THE EASEMENT APPROACH: CAN IT RESCUE HIGHWAY VISUAL QUALITY?

The prospects, problems and the techniques are explored of protecting and enhancing roadside scenic quality through public acquisition of land and particularly through less-than-fee interests in land. The aspects discussed range from the public agencies' legal authority, appraisal theory and paractice, land management, communications and public relations, to intergovernemntal relations. Salient features of Title III of the 1965 Highway Beautification Act are discussed, and the results are presented of a brief survey of the states to ascertain their experience with scenic acquisitions. Remarks are also made concerning Nebraska's "Chain of Lakes" program which was carried out chiefly with fee acquisition of the land. The problems associated with scenic easement at the National Park Service are discussed. The cutting of timber and trees, and the question of valuation have presented problems. Comment is also made on the Park Service's conversion of scenic easements into fee ownership of lesser amounts of land. The Federal Highway Administration is now making a multidisciplinary study of the subject of scenic acquisitions. Current problems will be identified and options for their solution will be suggested. The importance is emphasized of quantification of goals, the correlation of land acquisition programs with local zoning and land use control programs, the problem of enforcement of less-than-fee interests, the tax structure, cost considerations, legal interests to be acquired, and the importance of when to take land in fee for scenic protection.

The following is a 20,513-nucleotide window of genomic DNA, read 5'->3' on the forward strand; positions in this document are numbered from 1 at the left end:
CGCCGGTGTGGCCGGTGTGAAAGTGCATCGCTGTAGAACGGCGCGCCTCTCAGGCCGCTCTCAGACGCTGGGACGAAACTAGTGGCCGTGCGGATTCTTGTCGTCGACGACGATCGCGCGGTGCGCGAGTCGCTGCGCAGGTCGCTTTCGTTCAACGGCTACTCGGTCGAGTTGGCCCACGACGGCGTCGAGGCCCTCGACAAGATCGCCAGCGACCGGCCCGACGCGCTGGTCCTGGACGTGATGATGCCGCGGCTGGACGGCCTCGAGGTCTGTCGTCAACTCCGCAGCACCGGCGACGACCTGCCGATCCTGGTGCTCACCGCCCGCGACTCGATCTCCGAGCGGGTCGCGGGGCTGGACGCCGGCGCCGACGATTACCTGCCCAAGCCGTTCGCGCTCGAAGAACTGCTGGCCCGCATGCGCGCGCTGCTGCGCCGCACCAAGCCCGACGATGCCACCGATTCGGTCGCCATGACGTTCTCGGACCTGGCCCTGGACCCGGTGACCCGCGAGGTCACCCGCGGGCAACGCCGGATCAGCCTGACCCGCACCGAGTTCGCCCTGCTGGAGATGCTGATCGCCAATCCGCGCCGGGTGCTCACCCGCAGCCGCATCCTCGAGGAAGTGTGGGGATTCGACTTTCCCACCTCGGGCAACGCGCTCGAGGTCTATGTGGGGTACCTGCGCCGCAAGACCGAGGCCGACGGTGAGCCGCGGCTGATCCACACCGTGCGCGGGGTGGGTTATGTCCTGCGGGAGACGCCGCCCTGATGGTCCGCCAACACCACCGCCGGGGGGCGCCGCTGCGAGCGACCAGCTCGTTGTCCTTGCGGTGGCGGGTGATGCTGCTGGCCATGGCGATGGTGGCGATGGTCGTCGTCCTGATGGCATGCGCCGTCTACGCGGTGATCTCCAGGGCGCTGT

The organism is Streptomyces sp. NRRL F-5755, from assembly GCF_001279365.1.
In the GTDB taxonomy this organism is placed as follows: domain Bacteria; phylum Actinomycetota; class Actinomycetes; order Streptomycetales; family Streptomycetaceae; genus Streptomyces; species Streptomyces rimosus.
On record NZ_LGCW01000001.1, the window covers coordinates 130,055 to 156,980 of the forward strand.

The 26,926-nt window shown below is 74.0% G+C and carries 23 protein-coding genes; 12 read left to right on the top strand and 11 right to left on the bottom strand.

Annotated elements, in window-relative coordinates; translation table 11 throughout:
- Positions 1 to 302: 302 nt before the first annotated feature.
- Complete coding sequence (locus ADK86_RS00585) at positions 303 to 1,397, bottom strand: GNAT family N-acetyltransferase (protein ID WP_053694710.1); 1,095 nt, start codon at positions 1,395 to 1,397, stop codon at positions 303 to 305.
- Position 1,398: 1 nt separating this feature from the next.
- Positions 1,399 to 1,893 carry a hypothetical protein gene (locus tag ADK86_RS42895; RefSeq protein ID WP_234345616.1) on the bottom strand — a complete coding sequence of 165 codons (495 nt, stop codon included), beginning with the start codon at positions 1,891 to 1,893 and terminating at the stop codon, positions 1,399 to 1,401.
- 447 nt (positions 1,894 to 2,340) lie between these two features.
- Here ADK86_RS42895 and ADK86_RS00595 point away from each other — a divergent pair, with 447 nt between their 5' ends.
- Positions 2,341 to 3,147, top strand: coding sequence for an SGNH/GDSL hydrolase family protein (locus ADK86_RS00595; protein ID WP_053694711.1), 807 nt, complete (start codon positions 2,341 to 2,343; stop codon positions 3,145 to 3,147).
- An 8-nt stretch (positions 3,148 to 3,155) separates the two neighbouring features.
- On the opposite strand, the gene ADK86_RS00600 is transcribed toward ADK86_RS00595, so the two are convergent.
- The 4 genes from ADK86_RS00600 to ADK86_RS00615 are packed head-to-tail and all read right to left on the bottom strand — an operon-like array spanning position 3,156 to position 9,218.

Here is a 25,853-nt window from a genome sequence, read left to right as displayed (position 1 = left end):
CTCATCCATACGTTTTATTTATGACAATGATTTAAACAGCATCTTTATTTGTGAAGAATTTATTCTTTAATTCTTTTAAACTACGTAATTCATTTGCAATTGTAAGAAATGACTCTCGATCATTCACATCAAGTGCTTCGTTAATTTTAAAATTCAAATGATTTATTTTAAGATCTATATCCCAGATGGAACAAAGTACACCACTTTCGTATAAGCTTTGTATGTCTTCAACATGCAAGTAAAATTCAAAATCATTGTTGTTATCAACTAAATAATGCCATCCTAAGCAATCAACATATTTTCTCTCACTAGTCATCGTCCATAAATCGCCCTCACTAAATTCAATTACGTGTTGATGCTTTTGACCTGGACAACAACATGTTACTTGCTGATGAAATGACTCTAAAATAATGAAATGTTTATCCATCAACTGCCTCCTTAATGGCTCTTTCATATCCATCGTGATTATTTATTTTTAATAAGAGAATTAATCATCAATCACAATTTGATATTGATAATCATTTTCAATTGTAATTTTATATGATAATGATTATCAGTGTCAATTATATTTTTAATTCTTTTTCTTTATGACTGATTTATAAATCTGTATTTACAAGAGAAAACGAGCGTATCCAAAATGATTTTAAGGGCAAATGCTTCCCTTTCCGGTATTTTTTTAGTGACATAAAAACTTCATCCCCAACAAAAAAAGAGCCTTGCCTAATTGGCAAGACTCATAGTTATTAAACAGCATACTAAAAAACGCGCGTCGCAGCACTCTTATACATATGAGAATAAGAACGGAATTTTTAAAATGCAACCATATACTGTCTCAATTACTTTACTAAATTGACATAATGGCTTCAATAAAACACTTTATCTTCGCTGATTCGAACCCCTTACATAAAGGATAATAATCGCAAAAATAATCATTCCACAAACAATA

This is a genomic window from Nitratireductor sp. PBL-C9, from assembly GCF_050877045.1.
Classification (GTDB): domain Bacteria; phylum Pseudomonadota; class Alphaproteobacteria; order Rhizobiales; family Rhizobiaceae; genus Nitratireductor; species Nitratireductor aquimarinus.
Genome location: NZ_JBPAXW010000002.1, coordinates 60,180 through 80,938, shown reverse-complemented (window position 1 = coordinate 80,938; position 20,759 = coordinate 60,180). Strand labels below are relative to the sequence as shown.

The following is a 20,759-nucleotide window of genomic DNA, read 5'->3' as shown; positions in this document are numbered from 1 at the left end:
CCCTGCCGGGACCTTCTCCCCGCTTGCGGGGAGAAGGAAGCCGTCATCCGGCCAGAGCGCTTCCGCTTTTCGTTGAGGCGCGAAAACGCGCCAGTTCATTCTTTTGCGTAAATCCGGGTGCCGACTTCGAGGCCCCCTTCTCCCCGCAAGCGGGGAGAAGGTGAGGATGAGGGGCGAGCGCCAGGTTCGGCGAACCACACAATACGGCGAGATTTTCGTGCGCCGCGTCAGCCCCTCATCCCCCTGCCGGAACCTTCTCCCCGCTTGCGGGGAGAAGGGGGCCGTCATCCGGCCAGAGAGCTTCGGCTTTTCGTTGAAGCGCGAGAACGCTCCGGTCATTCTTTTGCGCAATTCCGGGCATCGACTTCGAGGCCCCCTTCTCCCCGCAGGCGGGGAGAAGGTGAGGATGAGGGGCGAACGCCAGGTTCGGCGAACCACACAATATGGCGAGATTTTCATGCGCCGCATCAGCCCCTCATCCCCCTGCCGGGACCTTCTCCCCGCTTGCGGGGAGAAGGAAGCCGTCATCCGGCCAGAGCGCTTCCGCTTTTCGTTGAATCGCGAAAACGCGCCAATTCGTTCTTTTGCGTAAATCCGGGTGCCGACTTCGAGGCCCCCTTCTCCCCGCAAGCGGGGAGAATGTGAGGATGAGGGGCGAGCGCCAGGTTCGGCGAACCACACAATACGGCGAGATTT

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Filing Info

  • Accession Number: 00144028
  • Record Type: Publication
  • Report/Paper Numbers: Proceeding
  • Files: TRIS, TRB
  • Created Date: Feb 16 1977 12:00AM